I've been meaning to try to write more publicly but until now it had yet to manifest—in part because it took about this long to recover from writing my undergrad thesis, and in another part because the internet is mean and I'm still getting inane notifications on blogs from years ago. However now that I'm at the School For Poetic Computation it seems like an ideal time to start documenting that learning as a process and not just in final pieces that have no guarantee of manifesting.
my background: if you've found this site you've got a decent idea of what I do art-wise; mostly traditional illustration with a sprinkling of graphic design when I get the chance. Working as a barista has been my actual job though, and so it's intimidating to be working with a bunch of professionals in more art/code fields! Academically my focus was linguistics, and while I am in the process of waiting to hear from grad schools, I haven't been doing much ling-ing in the meantime. I want to say all that explicitly incase you are thinking of applying but worried you're not particularly impressive (you an' me are gonna get through this imposter syndrome). I do have some coding experience with C++ and Java from high school, but I don't remember really any of the actual language and we worked exclusively non-visually. So! I also powered through a p5.js crash course (would recommend generally) in preparation.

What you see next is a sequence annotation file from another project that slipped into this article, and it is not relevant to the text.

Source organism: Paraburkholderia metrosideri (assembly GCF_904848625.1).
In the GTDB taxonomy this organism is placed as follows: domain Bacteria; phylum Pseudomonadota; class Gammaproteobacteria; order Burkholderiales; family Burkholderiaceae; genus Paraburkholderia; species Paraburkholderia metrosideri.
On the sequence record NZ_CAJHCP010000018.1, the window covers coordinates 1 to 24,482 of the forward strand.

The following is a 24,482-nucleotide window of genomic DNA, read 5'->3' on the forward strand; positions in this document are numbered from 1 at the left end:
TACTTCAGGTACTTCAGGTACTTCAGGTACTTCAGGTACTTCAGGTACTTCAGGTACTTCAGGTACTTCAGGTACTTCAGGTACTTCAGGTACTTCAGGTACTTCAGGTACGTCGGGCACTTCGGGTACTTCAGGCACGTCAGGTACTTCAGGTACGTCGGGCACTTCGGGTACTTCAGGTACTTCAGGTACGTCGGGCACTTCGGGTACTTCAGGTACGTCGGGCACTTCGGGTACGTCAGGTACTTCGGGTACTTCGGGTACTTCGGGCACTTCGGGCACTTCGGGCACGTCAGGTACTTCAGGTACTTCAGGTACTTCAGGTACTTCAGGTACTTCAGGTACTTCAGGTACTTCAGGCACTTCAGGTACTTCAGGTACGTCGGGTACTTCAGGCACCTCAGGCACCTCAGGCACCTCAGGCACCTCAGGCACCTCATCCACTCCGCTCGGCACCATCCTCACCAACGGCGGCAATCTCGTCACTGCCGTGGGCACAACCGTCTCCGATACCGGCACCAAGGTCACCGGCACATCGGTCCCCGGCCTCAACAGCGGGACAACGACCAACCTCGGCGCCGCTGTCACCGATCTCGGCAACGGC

My hope in joining SFPC then is to get back into code but from both a more critical and playful mindset. Critical of how code is made, who makes it, and what it gets used for—and I think coming from food service where code is used in a backend money sense and customers treat us like robot extensions of it is a worthwhile perspective to bring to the conversation. Being trans and queer similarly informs my practice—we now know it's much more complicated than just "on the internet, no one knows you're a dog." Critical also in the desire to see new media art that isn't just gimmicks with our new techno-abilities but a question about the larger ramifications. Playful in that like any medium there are unique beautiful uses of it and so new things to experience or old questions to re-examine. Still finding joy in the gimmicks. It's a tool with its own history and discourses I'm looking forward to engaging with. I'm also very excited about the craft track happening this session!
I am a knowledge hoarder, I think everything is interesting, and so my slightly more tangible goal for this spring is to create more from that hoarding synthesis. Talk more, collaborate more, write more. Even sloppily. Reminding myself that I don't have to be an expert to talk about what I do know as part of learning/analyzing. Gotta start somewhere.